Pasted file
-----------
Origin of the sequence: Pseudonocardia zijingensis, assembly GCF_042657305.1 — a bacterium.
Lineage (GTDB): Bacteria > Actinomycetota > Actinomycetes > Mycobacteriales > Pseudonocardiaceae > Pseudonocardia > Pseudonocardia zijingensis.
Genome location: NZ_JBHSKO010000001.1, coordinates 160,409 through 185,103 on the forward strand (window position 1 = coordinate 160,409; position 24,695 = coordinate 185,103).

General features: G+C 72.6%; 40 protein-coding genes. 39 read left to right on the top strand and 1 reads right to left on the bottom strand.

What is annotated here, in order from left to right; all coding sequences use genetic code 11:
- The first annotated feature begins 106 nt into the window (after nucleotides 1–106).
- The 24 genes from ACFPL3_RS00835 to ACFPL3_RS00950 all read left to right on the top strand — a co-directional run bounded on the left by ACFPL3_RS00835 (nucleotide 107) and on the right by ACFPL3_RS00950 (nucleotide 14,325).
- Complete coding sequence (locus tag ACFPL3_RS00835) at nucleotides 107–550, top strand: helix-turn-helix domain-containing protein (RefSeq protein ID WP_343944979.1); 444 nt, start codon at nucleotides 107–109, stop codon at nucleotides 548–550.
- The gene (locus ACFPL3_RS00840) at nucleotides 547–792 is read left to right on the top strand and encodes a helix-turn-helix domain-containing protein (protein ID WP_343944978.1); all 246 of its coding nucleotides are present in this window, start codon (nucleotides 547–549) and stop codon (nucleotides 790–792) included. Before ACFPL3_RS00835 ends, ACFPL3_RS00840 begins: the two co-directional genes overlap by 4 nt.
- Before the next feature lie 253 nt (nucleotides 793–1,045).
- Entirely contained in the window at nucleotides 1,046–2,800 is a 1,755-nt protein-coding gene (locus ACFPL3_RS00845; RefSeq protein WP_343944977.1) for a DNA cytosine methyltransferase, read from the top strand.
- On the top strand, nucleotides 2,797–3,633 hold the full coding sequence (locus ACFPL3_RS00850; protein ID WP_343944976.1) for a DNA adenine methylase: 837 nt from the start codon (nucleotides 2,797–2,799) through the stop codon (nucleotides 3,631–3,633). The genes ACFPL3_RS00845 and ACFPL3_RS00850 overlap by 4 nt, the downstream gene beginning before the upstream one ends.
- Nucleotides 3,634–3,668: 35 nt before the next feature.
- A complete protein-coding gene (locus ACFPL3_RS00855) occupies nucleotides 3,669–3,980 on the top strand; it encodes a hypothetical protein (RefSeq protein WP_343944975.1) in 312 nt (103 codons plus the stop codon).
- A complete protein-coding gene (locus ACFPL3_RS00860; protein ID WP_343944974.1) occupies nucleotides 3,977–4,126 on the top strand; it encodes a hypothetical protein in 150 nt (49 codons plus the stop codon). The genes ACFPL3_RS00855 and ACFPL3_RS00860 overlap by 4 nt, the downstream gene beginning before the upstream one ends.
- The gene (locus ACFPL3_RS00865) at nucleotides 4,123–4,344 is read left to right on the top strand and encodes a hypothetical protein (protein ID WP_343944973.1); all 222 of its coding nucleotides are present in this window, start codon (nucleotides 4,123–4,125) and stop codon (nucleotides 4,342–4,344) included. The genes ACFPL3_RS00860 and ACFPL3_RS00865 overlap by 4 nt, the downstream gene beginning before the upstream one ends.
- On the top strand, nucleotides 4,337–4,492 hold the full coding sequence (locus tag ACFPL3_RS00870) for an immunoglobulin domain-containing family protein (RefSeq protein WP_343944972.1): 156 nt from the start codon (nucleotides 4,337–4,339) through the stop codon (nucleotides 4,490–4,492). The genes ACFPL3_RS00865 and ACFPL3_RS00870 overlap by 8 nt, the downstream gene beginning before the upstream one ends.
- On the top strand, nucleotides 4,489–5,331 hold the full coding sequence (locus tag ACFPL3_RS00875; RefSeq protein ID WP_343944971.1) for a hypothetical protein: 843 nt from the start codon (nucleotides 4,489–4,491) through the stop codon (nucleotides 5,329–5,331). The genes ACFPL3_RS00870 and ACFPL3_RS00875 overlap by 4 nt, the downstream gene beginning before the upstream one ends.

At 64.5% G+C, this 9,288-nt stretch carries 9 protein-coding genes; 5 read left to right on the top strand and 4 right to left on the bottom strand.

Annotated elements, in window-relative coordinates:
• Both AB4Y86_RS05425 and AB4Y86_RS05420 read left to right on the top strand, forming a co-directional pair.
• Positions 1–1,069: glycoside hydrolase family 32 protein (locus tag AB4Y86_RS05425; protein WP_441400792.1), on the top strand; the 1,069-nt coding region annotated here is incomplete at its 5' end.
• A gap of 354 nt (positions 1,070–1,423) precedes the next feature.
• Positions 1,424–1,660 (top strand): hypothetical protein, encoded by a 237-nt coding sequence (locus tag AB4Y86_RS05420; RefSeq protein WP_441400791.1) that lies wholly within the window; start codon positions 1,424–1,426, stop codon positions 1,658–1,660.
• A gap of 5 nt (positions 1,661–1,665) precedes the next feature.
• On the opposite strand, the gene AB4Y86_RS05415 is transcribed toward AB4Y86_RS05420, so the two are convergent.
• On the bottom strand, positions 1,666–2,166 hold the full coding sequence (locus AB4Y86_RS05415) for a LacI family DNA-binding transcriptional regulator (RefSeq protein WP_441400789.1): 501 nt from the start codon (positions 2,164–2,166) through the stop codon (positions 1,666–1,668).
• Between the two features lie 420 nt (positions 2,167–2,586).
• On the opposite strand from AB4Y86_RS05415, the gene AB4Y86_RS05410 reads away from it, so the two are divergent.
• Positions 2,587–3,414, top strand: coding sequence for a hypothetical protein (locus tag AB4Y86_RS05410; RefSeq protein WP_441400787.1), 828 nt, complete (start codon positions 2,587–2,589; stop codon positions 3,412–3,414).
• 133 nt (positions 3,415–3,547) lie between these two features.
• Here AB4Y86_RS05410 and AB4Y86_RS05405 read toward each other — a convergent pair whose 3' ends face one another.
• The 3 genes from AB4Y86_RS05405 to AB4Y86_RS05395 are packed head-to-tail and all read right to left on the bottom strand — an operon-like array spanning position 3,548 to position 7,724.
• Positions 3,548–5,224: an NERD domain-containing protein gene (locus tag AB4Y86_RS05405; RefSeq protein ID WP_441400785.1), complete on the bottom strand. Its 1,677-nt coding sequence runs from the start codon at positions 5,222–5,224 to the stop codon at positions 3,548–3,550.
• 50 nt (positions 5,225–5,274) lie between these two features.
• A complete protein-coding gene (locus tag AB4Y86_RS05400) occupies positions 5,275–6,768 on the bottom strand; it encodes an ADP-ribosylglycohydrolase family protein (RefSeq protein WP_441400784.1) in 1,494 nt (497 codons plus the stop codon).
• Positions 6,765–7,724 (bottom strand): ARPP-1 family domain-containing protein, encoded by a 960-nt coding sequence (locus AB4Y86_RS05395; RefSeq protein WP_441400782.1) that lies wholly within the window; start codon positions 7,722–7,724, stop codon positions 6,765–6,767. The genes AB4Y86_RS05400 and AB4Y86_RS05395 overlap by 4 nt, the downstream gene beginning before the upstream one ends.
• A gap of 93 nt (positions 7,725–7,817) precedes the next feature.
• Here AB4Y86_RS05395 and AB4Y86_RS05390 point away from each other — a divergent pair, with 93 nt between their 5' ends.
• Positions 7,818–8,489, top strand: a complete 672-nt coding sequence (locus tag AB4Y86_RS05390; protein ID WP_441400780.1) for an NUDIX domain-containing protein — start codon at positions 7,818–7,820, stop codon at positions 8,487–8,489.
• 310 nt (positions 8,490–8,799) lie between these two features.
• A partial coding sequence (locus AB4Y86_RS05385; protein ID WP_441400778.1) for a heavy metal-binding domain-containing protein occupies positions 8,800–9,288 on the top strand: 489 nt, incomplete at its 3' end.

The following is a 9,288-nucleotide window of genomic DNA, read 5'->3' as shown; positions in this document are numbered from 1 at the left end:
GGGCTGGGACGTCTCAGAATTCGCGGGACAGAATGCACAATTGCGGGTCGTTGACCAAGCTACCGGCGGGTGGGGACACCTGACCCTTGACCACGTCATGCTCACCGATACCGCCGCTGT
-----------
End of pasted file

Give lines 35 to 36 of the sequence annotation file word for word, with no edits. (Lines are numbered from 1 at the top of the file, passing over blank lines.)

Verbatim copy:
• 50 nt (positions 5,225–5,274) lie between these two features.
• A complete protein-coding gene (locus tag AB4Y86_RS05400) occupies positions 5,275–6,768 on the bottom strand; it encodes an ADP-ribosylglycohydrolase family protein (RefSeq protein WP_441400784.1) in 1,494 nt (497 codons plus the stop codon).